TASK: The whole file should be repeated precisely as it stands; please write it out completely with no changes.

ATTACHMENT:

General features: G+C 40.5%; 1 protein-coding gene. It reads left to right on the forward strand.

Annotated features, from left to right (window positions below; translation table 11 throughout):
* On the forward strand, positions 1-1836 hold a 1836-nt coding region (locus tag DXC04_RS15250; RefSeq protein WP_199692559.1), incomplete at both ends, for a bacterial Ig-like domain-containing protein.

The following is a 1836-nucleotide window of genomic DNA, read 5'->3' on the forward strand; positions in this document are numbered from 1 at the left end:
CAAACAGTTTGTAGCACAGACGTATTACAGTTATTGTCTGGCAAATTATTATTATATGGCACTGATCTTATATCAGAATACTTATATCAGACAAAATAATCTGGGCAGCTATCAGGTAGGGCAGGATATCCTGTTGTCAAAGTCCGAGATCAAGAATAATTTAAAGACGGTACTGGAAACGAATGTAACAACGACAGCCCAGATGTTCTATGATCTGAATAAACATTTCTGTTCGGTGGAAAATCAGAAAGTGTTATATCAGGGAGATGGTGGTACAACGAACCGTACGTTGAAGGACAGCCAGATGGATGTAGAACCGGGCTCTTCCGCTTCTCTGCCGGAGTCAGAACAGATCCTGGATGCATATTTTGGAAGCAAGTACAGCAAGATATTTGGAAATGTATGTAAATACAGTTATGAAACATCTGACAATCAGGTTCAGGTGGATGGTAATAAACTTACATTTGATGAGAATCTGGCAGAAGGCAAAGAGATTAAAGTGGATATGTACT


General features: G+C 40.5%; 1 protein-coding gene. It reads left to right on the forward strand.

Annotated features, from left to right (window positions below; translation table 11 throughout):
* On the forward strand, positions 1-1836 hold a 1836-nt coding region (locus tag DXC04_RS15250; RefSeq protein WP_199692559.1), incomplete at both ends, for a bacterial Ig-like domain-containing protein.

The following is a 1836-nucleotide window of genomic DNA, read 5'->3' on the forward strand; positions in this document are numbered from 1 at the left end:
CAAACAGTTTGTAGCACAGACGTATTACAGTTATTGTCTGGCAAATTATTATTATATGGCACTGATCTTATATCAGAATACTTATATCAGACAAAATAATCTGGGCAGCTATCAGGTAGGGCAGGATATCCTGTTGTCAAAGTCCGAGATCAAGAATAATTTAAAGACGGTACTGGAAACGAATGTAACAACGACAGCCCAGATGTTCTATGATCTGAATAAACATTTCTGTTCGGTGGAAAATCAGAAAGTGTTATATCAGGGAGATGGTGGTACAACGAACCGTACGTTGAAGGACAGCCAGATGGATGTAGAACCGGGCTCTTCCGCTTCTCTGCCGGAGTCAGAACAGATCCTGGATGCATATTTTGGAAGCAAGTACAGCAAGATATTTGGAAATGTATGTAAATACAGTTATGAAACATCTGACAATCAGGTTCAGGTGGATGGTAATAAACTTACATTTGATGAGAATCTGGCAGAAGGCAAAGAGATTAAAGTGGATATGTACT